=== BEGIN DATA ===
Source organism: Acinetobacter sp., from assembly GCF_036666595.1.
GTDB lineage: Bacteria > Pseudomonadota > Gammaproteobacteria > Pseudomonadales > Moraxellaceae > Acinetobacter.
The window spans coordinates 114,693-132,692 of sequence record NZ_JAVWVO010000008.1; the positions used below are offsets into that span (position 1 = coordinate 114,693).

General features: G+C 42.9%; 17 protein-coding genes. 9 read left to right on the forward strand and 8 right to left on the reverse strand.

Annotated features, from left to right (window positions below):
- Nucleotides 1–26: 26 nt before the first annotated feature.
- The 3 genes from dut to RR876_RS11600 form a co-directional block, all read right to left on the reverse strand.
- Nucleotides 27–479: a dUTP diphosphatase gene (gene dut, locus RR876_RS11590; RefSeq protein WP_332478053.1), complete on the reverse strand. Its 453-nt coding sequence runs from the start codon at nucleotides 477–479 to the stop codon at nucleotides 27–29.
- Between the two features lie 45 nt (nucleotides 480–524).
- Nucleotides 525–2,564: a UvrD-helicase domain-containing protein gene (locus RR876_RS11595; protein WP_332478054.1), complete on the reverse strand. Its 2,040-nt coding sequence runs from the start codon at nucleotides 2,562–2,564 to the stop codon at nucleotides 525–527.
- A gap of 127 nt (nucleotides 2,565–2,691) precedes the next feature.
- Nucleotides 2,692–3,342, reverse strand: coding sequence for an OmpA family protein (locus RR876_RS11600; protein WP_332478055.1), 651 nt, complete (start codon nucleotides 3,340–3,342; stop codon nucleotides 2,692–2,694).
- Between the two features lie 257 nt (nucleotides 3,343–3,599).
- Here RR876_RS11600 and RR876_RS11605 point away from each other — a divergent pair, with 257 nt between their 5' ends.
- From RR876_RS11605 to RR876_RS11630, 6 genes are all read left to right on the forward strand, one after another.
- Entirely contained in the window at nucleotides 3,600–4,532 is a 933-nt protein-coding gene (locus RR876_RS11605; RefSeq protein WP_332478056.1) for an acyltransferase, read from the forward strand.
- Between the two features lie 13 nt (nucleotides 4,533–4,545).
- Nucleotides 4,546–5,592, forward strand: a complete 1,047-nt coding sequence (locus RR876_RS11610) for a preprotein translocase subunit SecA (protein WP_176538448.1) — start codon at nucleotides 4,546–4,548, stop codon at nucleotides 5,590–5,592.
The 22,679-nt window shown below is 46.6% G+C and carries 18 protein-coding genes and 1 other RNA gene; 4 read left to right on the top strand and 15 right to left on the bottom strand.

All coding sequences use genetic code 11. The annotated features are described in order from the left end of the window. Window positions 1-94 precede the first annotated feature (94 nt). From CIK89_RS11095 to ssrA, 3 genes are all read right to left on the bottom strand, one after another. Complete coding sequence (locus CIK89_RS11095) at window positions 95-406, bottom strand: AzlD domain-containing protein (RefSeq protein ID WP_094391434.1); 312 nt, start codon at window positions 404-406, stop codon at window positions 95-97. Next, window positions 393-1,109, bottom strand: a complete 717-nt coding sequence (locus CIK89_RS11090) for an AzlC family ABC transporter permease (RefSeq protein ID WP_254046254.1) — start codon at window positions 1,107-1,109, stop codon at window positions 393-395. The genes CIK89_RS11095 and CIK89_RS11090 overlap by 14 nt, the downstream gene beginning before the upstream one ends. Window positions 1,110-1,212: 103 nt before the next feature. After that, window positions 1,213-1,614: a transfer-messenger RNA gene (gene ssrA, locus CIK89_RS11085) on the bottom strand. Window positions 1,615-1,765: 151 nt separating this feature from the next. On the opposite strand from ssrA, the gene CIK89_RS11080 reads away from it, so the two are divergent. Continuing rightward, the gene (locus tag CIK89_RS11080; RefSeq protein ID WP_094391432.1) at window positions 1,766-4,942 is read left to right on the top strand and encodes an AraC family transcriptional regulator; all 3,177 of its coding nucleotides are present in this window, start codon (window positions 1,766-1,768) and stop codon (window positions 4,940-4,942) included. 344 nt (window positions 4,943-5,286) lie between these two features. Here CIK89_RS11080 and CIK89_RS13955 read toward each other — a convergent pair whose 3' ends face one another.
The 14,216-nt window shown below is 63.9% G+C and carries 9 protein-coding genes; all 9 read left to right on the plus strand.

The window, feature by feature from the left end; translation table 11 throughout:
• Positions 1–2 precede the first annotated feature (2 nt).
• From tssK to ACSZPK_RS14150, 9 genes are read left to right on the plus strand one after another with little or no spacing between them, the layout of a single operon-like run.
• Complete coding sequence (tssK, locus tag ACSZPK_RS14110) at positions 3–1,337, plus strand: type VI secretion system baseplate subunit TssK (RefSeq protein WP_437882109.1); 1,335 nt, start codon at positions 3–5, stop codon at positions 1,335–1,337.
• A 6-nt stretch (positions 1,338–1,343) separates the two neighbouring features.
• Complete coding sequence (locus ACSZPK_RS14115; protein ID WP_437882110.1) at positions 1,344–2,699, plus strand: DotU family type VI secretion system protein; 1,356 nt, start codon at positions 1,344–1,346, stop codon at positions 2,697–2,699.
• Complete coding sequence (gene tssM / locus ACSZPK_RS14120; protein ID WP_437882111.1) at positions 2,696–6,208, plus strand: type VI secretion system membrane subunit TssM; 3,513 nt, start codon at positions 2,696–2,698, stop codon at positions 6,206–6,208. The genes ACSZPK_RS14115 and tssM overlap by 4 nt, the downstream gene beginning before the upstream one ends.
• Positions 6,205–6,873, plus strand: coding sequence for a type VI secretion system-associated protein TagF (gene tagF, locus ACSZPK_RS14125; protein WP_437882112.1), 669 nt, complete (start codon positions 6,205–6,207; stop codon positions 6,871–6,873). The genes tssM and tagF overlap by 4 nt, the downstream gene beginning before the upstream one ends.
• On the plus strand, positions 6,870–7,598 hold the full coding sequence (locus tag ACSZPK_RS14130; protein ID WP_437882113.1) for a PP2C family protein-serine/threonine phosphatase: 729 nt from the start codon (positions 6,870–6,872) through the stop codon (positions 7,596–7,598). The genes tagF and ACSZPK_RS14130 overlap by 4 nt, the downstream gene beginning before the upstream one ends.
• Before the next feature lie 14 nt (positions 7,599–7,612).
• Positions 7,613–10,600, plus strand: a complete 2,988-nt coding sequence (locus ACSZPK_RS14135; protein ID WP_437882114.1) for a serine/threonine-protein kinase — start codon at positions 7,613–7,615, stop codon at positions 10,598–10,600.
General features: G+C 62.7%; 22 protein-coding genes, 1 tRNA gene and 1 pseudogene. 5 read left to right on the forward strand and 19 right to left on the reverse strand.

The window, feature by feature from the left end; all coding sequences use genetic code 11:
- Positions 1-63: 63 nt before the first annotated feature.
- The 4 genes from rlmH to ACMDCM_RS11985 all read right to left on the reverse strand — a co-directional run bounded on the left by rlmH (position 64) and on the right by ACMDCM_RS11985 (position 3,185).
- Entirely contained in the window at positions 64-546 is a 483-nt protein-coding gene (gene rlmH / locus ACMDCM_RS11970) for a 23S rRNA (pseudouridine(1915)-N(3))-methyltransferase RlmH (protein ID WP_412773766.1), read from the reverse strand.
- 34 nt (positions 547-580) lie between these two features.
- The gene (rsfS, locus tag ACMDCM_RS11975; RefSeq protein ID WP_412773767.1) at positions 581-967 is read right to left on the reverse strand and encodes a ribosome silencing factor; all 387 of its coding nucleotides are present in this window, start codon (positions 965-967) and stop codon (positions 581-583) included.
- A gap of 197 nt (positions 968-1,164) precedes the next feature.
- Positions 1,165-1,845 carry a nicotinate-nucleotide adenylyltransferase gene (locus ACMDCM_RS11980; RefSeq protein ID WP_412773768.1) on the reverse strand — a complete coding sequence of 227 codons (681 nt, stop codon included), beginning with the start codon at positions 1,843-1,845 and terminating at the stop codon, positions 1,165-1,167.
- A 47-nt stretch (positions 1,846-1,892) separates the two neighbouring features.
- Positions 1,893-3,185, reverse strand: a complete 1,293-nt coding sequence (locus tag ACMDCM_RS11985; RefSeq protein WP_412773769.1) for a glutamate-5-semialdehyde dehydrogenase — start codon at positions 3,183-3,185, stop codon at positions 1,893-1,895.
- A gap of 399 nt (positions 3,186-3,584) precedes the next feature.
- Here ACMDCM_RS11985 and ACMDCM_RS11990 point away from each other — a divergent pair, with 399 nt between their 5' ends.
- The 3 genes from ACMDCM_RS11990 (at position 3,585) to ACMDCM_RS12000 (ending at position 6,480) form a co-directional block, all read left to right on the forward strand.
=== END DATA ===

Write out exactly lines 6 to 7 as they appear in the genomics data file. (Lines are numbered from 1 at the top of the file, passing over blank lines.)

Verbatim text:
- Nucleotides 1–26: 26 nt before the first annotated feature.
- The 3 genes from dut to RR876_RS11600 form a co-directional block, all read right to left on the reverse strand.